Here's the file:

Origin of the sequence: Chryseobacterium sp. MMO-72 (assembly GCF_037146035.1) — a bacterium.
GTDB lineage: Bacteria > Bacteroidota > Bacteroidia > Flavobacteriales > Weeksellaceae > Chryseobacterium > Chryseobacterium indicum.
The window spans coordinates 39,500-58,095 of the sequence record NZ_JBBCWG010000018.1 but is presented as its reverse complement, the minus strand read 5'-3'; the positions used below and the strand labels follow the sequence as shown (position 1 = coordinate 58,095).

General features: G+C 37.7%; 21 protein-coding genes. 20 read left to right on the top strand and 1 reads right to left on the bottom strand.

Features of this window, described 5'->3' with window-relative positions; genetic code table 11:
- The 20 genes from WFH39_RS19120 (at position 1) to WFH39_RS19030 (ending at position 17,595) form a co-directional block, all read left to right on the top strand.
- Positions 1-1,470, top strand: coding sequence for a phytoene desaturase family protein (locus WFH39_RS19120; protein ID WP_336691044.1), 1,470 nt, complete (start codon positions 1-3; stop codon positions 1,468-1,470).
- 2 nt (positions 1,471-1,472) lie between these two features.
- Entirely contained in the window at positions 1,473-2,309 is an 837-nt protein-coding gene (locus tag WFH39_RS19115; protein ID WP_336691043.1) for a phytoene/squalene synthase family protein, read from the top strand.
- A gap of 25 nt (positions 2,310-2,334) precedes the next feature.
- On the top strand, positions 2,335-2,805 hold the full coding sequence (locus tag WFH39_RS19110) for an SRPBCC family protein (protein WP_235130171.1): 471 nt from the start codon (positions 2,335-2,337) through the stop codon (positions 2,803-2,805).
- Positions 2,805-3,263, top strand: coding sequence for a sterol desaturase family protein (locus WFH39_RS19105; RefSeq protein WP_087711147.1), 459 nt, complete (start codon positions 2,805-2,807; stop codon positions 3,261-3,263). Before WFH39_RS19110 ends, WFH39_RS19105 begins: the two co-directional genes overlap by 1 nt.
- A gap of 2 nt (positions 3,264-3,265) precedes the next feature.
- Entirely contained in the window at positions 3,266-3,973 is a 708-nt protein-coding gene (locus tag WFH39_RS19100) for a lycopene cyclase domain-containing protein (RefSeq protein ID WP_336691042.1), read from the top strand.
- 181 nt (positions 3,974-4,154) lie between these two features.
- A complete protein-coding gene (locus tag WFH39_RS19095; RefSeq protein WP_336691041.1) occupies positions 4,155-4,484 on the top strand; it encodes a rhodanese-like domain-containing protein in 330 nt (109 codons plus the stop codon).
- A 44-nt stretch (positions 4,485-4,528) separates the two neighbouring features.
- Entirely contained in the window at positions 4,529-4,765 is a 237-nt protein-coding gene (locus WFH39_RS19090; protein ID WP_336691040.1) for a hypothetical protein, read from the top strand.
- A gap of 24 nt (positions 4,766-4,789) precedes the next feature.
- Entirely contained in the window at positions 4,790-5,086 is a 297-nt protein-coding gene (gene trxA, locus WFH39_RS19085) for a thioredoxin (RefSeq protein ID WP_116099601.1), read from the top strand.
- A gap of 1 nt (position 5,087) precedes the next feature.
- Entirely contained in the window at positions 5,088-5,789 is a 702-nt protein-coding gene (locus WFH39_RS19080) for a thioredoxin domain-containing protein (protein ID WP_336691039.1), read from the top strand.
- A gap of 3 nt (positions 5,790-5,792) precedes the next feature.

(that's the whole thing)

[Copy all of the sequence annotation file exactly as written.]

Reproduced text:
Origin of the sequence: Chryseobacterium sp. MMO-72 (assembly GCF_037146035.1) — a bacterium.
GTDB lineage: Bacteria > Bacteroidota > Bacteroidia > Flavobacteriales > Weeksellaceae > Chryseobacterium > Chryseobacterium indicum.
The window spans coordinates 39,500-58,095 of the sequence record NZ_JBBCWG010000018.1 but is presented as its reverse complement, the minus strand read 5'-3'; the positions used below and the strand labels follow the sequence as shown (position 1 = coordinate 58,095).

General features: G+C 37.7%; 21 protein-coding genes. 20 read left to right on the top strand and 1 reads right to left on the bottom strand.

Features of this window, described 5'->3' with window-relative positions; genetic code table 11:
- The 20 genes from WFH39_RS19120 (at position 1) to WFH39_RS19030 (ending at position 17,595) form a co-directional block, all read left to right on the top strand.
- Positions 1-1,470, top strand: coding sequence for a phytoene desaturase family protein (locus WFH39_RS19120; protein ID WP_336691044.1), 1,470 nt, complete (start codon positions 1-3; stop codon positions 1,468-1,470).
- 2 nt (positions 1,471-1,472) lie between these two features.
- Entirely contained in the window at positions 1,473-2,309 is an 837-nt protein-coding gene (locus tag WFH39_RS19115; protein ID WP_336691043.1) for a phytoene/squalene synthase family protein, read from the top strand.
- A gap of 25 nt (positions 2,310-2,334) precedes the next feature.
- On the top strand, positions 2,335-2,805 hold the full coding sequence (locus tag WFH39_RS19110) for an SRPBCC family protein (protein WP_235130171.1): 471 nt from the start codon (positions 2,335-2,337) through the stop codon (positions 2,803-2,805).
- Positions 2,805-3,263, top strand: coding sequence for a sterol desaturase family protein (locus WFH39_RS19105; RefSeq protein WP_087711147.1), 459 nt, complete (start codon positions 2,805-2,807; stop codon positions 3,261-3,263). Before WFH39_RS19110 ends, WFH39_RS19105 begins: the two co-directional genes overlap by 1 nt.
- A gap of 2 nt (positions 3,264-3,265) precedes the next feature.
- Entirely contained in the window at positions 3,266-3,973 is a 708-nt protein-coding gene (locus tag WFH39_RS19100) for a lycopene cyclase domain-containing protein (RefSeq protein ID WP_336691042.1), read from the top strand.
- 181 nt (positions 3,974-4,154) lie between these two features.
- A complete protein-coding gene (locus tag WFH39_RS19095; RefSeq protein WP_336691041.1) occupies positions 4,155-4,484 on the top strand; it encodes a rhodanese-like domain-containing protein in 330 nt (109 codons plus the stop codon).
- A 44-nt stretch (positions 4,485-4,528) separates the two neighbouring features.
- Entirely contained in the window at positions 4,529-4,765 is a 237-nt protein-coding gene (locus WFH39_RS19090; protein ID WP_336691040.1) for a hypothetical protein, read from the top strand.
- A gap of 24 nt (positions 4,766-4,789) precedes the next feature.
- Entirely contained in the window at positions 4,790-5,086 is a 297-nt protein-coding gene (gene trxA, locus WFH39_RS19085) for a thioredoxin (RefSeq protein ID WP_116099601.1), read from the top strand.
- A gap of 1 nt (position 5,087) precedes the next feature.
- Entirely contained in the window at positions 5,088-5,789 is a 702-nt protein-coding gene (locus WFH39_RS19080) for a thioredoxin domain-containing protein (protein ID WP_336691039.1), read from the top strand.
- A gap of 3 nt (positions 5,790-5,792) precedes the next feature.